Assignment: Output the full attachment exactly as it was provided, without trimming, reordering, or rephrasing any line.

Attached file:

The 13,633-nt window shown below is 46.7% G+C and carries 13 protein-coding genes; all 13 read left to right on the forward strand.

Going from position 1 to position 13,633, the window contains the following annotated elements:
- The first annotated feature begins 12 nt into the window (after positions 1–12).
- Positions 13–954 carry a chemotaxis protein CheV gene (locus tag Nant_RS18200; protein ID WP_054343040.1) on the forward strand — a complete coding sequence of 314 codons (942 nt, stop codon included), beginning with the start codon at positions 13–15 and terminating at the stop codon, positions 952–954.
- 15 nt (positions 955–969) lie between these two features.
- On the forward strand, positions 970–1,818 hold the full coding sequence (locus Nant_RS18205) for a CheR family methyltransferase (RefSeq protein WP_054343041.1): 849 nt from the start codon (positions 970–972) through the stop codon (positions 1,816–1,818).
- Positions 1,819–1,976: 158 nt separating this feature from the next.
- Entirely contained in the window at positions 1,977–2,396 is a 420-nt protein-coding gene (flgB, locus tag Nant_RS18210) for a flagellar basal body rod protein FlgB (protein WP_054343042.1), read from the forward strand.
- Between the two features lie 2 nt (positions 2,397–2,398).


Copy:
The 13,633-nt window shown below is 46.7% G+C and carries 13 protein-coding genes; all 13 read left to right on the forward strand.

Going from position 1 to position 13,633, the window contains the following annotated elements:
- The first annotated feature begins 12 nt into the window (after positions 1–12).
- Positions 13–954 carry a chemotaxis protein CheV gene (locus tag Nant_RS18200; protein ID WP_054343040.1) on the forward strand — a complete coding sequence of 314 codons (942 nt, stop codon included), beginning with the start codon at positions 13–15 and terminating at the stop codon, positions 952–954.
- 15 nt (positions 955–969) lie between these two features.
- On the forward strand, positions 970–1,818 hold the full coding sequence (locus Nant_RS18205) for a CheR family methyltransferase (RefSeq protein WP_054343041.1): 849 nt from the start codon (positions 970–972) through the stop codon (positions 1,816–1,818).
- Positions 1,819–1,976: 158 nt separating this feature from the next.
- Entirely contained in the window at positions 1,977–2,396 is a 420-nt protein-coding gene (flgB, locus tag Nant_RS18210) for a flagellar basal body rod protein FlgB (protein WP_054343042.1), read from the forward strand.
- Between the two features lie 2 nt (positions 2,397–2,398).